Even worse, the majority of the Russian people appear to be on board with this bullshit. Thanks a lot. You’ve just given a whole new generation of Americans a negative stereotype to hang onto for another seventy years or so.

And you’ve given the Cold Warriors another reason to ramp up defense spending; money that could have been used to clean up the toxic mess left over from Cold War I, and maybe feed and clothe the millions of people who still live in wretched poverty and filth in the 21st Century. Instead we’ll get Star Wars and thousands of shiny new nuclear warheads to keep the bear at bay. Such a deal.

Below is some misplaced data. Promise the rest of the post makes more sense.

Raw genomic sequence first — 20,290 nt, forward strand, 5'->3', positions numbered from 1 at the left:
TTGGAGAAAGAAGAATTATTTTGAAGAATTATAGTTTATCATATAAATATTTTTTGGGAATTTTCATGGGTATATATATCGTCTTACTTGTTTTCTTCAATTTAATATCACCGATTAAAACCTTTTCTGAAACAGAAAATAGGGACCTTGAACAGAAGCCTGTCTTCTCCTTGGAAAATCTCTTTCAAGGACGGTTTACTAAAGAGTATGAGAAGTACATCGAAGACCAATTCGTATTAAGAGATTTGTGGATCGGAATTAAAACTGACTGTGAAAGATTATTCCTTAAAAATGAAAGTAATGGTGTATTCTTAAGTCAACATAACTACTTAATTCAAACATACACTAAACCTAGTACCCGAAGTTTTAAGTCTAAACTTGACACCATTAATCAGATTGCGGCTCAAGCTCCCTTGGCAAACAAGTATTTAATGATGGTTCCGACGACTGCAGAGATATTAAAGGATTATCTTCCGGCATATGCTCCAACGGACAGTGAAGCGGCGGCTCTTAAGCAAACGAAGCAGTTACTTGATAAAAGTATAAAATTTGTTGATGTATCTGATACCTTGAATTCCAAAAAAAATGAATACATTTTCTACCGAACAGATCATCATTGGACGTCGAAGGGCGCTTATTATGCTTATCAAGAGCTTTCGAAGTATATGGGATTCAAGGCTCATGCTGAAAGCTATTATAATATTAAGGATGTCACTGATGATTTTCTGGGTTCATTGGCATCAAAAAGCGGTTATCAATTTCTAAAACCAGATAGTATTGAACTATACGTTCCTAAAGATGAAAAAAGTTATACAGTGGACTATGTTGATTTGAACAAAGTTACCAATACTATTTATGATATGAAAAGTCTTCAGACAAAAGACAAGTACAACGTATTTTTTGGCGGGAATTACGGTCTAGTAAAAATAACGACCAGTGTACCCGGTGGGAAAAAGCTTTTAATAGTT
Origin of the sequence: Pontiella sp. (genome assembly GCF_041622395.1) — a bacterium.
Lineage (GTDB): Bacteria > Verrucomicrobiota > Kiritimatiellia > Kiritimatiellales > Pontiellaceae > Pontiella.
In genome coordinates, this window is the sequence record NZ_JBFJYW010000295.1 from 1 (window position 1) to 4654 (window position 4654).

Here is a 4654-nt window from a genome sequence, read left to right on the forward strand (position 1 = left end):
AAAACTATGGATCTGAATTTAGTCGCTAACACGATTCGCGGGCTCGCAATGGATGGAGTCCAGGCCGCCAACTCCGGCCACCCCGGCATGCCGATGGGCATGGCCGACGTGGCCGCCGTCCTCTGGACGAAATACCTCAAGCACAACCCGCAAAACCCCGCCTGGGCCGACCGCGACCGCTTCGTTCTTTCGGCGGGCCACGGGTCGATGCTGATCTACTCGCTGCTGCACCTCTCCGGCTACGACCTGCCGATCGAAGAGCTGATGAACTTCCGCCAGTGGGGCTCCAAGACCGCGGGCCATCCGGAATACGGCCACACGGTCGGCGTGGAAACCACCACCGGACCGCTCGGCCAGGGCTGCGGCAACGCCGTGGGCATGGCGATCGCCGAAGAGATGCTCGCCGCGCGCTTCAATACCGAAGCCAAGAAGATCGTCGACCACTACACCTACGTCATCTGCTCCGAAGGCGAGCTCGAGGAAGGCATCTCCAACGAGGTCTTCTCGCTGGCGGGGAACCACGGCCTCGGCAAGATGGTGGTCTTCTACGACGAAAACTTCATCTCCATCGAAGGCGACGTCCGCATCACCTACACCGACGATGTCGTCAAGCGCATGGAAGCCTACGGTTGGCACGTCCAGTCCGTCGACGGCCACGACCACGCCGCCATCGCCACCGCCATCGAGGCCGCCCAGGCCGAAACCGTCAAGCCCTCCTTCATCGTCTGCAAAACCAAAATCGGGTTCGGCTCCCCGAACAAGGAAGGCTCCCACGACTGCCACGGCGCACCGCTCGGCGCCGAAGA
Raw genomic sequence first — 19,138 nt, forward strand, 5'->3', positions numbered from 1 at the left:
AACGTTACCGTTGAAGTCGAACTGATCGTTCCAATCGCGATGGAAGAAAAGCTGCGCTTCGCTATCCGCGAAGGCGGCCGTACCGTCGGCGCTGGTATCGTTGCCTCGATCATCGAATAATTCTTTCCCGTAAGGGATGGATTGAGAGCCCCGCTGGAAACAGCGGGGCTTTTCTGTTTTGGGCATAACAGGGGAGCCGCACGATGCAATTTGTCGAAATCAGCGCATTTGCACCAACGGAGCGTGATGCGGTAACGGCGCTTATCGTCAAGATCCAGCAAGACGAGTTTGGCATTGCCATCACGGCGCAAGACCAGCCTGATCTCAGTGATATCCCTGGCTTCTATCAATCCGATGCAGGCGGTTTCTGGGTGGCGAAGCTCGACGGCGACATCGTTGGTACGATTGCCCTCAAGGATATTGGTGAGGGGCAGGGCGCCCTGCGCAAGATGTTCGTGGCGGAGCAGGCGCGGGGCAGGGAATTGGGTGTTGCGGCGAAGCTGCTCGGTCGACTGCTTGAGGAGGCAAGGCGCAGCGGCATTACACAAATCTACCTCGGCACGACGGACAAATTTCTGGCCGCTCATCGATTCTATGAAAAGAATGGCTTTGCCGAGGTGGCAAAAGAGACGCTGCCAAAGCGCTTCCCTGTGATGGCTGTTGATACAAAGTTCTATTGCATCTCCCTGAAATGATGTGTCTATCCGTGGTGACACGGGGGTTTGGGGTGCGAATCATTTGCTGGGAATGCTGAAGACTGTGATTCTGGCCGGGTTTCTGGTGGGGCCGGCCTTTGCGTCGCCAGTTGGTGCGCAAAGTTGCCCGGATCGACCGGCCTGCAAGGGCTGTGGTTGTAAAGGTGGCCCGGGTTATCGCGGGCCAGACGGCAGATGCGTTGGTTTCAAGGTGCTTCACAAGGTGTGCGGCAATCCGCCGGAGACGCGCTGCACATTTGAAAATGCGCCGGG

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18 Responses to Cold War II

  1. stevefrisch says:

    Yep….every time we seem on the edge of enjoying a ‘peace dividend’ we manage to find a new enemy to defend against. Not enough to have 13 nuclear carrier task forces to face the worlds 1 functional one, which is French, we are ramping up to 16. I wonder when people will recognize that this is welfare for the defense industrial complex and start asking those who benefitted from it over their careers why.

  2. Ryan Mount says:

    I would think Boomers would find this neo-Cold War familiar and comforting.

    After all, the United States just pointed its war machine from the Evil empire towards terrorism mode. Gotta keep ‘dat Military Industrial Monster well fed.

    The “fall” of the Eastern Block was an illusionary comfort. In fact, we might have been safer under the East/West hegemonies. Perhaps Putin is just trying to return us to a more sensible time? [sarcasm, sorta]

  3. Chris Peterson says: